A GLAAD report this year shows that there's been a 10% increase in the amount of lesbian and female bisexual characters on broadcast television. Lesbians have become a majorly hot topic in popular culture. Shows like Orange Is the New Black have helped to humanize the sexualities that don't get the same cultural representation as that of rich, camp, and/or white gay men.
Although Blue Is the Warmest Color brought us a movie with lesbian principals (and the New York stage adapted Fun Home to glowing reviews) the French movie may have had more than a few problems considering how unhappy the leads were with the process.
2013 gave birth to the cronut, the ramen burger, the Dorito taco, and just about every other crazy food mutt you can imagine. And the ones that already existed got an extra dose of love because everyone wanted to complain about this "hipster food" trend (which doesn’t even make sense, are people just using hipster like it's supercalifragilisticexpialidocious now?).
If ever there was a zenith of the "young stars collapsing in on themselves" trend, 2013 was it. With the death of Corey Monteith, the mental health problems of Amanda Bynes, the admittance by both Zac Efron and Demi Lovato of drug use, and, of course, the big Miley in the room, this year saw many young stars fall from grace. First thing's first, we need to find who at Disney is clearly hooking all of it's 21st century stars on coke. Second, we need to really nip this in the bud — it's almost as if this is some sort of bizarre social experiment where we're just ruining people's lives for the fun of saying "I told you so" a few years later.
This year marks, according to the Guardian, the start of a new wave of feminism. It's been a year of women repeatedly pointing out that men aren't respecting them in the ways that they should be, and proving over and over again that they deserve to be heard more than they currently are. Yet for every Katniss Everdeen, we also saw a "Blurred Lines." It seems that for every step forward, society loves to take two steps back.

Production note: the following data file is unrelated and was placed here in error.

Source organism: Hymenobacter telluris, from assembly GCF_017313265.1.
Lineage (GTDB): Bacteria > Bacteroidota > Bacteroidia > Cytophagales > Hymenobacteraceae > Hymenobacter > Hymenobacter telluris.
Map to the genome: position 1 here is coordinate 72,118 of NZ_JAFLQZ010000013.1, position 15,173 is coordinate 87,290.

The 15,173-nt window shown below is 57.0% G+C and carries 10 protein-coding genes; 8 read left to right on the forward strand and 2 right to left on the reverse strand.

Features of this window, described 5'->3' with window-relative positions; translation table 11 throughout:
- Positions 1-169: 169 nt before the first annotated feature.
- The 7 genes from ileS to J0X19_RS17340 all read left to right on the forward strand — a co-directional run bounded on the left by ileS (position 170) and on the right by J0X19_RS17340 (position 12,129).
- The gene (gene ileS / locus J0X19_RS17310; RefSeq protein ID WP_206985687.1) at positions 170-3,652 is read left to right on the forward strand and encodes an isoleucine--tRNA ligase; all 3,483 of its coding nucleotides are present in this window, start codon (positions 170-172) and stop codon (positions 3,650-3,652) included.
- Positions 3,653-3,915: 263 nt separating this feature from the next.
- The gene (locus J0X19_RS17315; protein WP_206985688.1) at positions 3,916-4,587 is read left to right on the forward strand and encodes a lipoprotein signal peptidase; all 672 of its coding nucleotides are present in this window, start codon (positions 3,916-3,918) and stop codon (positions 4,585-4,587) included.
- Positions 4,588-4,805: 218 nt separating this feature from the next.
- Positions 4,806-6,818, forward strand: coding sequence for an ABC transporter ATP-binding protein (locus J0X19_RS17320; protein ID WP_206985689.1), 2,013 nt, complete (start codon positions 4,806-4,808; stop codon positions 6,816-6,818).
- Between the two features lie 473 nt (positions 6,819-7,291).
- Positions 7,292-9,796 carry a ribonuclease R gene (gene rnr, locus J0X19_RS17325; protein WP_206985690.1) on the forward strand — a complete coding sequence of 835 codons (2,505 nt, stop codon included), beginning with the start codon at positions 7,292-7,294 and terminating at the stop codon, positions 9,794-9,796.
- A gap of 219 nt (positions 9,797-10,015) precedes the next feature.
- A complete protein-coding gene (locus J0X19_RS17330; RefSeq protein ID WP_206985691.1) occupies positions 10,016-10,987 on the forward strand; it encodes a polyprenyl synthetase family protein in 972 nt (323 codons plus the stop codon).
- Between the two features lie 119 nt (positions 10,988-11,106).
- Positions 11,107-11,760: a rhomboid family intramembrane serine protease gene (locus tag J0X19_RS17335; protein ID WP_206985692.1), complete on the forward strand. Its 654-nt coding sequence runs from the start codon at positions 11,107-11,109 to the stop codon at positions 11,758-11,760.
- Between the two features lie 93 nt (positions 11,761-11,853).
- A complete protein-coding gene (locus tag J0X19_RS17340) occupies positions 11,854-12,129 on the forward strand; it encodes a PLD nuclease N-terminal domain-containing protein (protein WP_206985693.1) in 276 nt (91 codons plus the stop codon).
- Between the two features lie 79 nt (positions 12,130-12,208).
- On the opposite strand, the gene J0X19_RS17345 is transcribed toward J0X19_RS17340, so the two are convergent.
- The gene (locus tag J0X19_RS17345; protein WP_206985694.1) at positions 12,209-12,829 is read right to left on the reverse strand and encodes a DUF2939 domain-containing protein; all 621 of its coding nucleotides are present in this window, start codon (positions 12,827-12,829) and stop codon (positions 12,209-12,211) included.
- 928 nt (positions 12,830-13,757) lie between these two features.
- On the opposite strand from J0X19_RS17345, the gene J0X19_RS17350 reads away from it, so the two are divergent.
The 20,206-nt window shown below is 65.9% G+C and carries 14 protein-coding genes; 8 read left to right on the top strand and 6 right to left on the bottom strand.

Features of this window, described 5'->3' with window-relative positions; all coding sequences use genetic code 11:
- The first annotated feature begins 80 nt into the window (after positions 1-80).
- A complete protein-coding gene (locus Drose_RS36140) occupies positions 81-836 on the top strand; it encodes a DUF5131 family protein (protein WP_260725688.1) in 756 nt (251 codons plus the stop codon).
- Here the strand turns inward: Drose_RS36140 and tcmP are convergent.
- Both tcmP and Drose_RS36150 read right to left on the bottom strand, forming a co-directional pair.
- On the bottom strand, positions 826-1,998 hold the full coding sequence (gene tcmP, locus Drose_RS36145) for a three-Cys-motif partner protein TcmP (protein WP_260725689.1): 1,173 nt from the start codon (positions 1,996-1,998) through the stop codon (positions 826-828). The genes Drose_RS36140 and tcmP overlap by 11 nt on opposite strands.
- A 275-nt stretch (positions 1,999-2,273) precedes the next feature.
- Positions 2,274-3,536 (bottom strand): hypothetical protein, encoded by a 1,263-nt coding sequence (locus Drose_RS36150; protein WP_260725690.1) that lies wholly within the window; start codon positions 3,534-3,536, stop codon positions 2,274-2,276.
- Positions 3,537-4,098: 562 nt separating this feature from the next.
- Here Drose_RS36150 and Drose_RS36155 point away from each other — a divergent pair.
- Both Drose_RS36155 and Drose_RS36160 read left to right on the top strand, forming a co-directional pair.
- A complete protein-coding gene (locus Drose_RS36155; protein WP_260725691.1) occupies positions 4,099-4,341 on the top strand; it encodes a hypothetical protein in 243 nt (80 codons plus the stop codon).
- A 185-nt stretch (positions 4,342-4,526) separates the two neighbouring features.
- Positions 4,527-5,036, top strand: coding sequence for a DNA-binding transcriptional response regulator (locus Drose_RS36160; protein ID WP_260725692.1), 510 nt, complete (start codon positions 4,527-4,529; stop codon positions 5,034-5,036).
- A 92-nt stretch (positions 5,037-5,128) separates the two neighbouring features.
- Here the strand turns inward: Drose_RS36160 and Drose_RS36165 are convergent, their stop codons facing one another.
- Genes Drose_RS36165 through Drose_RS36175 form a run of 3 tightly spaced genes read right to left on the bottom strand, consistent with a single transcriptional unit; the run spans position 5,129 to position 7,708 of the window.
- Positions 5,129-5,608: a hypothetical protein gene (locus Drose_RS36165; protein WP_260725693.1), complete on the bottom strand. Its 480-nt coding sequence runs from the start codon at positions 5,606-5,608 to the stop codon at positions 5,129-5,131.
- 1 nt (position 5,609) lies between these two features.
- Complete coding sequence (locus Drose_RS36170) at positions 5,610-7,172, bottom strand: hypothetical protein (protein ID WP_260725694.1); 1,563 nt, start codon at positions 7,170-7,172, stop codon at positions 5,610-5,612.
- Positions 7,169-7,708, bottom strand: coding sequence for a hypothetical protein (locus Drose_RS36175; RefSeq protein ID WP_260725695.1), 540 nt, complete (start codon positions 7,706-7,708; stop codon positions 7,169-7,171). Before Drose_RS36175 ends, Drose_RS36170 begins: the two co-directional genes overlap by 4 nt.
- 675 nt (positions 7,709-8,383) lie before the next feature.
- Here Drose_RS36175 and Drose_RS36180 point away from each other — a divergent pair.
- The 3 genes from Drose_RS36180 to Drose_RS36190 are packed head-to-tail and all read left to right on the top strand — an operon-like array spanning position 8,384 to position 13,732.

Let's hope that 2014 continues to show that there is nothing more important than having an equal platform for all people, and that nobody does something insanely sexist like designing a bra to stop crazy, hysterical ladies from getting fat ... Oh. Oh, hang on.
If you're Anna Kendrick, Maisie Williams, or the ex-head of Sweden's Left Party, you can get away with just about everything because hell, you're just genuine and kooky. I don't know how this is determined — maybe by offering a blood sacrifice to Jennifer Lawrence, the queen of public displays of humanity.
But while these lucky few can literally do anything and it just be considered "charming," others have completely fallen out of favor. Sweden's leadership can flash some scrote but Anthony Weiner, Rob Ford, and even Obama’s potentially tactless selfie have shown that when it's on purpose, we won't put up with silly mistakes from people in power.
Maybe we should just make J-Law president?
Remember when the new Pope took office and everyone was all, "Ohhhh that Pope, he's never going to change," and we went on with our lives?
Well. Guess. What. He went and changed bloody everything didn't he! Well, not everything. But, if ever a man has deserved to be TIME's person of the year, it's this guy. While other men positions of power were showing that their economy was bigger than yours, Pope Francis was saying that gay people shouldn't be that big an issue and was all up in cleric's grills over child sex abuse allegations.
Admittedly, female priests still get a cold shoulder, and he also suggested people would get fast-tracked to heaven if they tweeted about World Youth Day, but don't we all get a bit overexcited when we first join the information super highway?